Yves here. The notion that LBO debt issued in the last three years (which is when the bulk of the deals were done) is maturing now does not sound at all right. LBO debt usually has a longer maturity. Is this misleading drafting, or are the problems of a small subset of deals being conflated with others facing the market?

Back to the article:

If history is any guide, the worst may be yet to come. Steven N. Kaplan, a professor at University of Chicago Graduate School of Business, found that nearly 30 percent of all big public-to-private deals made from 1986 to 1989 defaulted. Afterward, private equity players were called to testify before Congress, and movies like “Wall Street” and “Other People’s Money” depicted financiers as greedy criminals…..

Many industry insiders and analysts contend that companies backed by private equity will not suffer nearly as much as those in the late 1980s because the firms pushed for better financing conditions that allow them to keep operating even if they cannot make their debt payments.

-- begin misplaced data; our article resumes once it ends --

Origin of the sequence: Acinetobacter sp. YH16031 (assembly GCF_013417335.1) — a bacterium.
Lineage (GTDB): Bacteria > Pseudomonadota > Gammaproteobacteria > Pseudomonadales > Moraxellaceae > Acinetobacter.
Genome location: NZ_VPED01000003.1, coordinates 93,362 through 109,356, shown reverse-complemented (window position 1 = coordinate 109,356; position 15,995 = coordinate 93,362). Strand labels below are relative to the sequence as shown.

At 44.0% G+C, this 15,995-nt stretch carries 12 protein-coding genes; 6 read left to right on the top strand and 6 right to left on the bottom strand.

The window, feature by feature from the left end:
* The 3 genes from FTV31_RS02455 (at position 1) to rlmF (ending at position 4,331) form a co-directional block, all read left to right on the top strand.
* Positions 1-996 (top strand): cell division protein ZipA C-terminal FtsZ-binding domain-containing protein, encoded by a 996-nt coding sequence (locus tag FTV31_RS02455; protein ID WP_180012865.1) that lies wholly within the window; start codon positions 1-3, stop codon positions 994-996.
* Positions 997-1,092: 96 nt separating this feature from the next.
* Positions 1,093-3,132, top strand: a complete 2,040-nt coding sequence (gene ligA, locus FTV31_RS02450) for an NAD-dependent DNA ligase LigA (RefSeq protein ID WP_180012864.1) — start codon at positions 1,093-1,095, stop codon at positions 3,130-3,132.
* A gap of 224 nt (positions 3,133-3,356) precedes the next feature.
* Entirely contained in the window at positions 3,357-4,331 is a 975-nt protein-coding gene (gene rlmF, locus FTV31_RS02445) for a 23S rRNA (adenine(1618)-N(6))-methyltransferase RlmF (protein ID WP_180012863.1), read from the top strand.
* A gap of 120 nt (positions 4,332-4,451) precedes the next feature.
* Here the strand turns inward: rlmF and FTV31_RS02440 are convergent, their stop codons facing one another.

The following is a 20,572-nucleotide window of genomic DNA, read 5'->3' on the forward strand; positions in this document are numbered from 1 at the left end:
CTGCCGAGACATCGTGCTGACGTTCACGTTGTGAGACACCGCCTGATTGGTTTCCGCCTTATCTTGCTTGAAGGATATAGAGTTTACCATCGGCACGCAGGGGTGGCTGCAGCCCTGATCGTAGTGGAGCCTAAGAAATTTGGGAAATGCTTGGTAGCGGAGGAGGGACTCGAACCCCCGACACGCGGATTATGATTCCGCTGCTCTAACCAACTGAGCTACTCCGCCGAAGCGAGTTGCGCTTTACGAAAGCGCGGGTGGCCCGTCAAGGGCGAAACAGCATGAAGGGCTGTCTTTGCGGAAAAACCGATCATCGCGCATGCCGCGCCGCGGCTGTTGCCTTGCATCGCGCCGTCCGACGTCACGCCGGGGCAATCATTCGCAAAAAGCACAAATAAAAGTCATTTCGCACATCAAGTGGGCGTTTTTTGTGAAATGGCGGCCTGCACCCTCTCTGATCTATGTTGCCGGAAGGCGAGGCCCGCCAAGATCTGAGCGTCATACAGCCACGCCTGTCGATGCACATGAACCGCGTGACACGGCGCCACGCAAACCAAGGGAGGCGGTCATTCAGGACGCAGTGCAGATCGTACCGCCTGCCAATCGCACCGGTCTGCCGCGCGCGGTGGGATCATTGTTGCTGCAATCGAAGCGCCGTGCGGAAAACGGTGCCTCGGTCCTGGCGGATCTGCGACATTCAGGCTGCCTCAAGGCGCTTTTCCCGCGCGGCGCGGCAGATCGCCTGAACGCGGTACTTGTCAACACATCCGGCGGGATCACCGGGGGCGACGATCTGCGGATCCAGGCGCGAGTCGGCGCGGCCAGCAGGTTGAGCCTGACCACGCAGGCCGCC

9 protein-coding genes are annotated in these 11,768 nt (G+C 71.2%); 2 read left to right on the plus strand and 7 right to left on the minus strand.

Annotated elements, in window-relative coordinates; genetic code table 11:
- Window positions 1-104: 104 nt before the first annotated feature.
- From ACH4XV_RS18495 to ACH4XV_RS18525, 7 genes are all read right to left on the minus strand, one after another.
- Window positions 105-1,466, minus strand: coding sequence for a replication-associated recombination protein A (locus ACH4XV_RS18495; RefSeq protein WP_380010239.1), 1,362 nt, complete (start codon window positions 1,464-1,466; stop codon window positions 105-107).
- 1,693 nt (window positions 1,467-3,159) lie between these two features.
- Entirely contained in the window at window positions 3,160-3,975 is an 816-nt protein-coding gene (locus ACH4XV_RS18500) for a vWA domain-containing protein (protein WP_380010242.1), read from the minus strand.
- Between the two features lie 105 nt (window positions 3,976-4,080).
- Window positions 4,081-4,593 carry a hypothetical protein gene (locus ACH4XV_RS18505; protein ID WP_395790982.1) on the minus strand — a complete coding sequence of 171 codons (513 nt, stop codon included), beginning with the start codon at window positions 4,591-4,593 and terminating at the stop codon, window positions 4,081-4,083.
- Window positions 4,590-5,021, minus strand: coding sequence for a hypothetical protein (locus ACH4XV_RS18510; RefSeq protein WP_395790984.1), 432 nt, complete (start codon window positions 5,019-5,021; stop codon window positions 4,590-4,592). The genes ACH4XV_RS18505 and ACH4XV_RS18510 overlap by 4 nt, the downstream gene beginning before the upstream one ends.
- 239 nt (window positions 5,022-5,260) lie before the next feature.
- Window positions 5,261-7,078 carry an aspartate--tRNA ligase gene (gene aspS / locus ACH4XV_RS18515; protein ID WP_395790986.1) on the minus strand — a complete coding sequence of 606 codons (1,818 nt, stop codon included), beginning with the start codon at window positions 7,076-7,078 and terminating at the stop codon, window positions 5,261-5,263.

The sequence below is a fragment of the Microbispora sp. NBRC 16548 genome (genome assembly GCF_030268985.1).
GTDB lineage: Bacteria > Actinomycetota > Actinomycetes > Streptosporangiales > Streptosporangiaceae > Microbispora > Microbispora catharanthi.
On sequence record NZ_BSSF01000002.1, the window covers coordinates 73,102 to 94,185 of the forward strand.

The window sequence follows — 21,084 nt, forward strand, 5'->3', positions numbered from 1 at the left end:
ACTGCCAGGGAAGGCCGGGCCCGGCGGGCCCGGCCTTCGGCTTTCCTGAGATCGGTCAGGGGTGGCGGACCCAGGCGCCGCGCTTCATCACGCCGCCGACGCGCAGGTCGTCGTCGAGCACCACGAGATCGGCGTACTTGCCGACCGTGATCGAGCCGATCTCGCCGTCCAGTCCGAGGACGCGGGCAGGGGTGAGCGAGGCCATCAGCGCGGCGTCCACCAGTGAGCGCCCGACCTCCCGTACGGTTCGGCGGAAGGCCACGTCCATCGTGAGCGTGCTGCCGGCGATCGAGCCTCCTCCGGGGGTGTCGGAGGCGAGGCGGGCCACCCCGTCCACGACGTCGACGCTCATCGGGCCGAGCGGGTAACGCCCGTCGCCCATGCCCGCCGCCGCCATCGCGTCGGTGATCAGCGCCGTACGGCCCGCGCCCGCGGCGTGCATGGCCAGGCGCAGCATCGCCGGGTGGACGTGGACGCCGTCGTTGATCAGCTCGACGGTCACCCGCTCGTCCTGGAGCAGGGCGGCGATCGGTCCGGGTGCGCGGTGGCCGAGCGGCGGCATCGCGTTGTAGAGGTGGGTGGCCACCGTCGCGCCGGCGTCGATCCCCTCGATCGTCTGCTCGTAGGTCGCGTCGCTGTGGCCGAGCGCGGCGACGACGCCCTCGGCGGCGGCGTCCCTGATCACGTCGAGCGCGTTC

This is the ONLY allusion to the cov-lite issue, and a very one-sided one at that.

Traditionally, bond deals (except for very short term deals with stellar credits) contained provisions called covenants. The borrower agreed to do certain things over the life of the bond. Typical sorts of covenants were minimum net worth, maintaining certain interest coverage ratios (as in net income had to be at least x times interest charges), not incurring any new debt senior to the bond offering.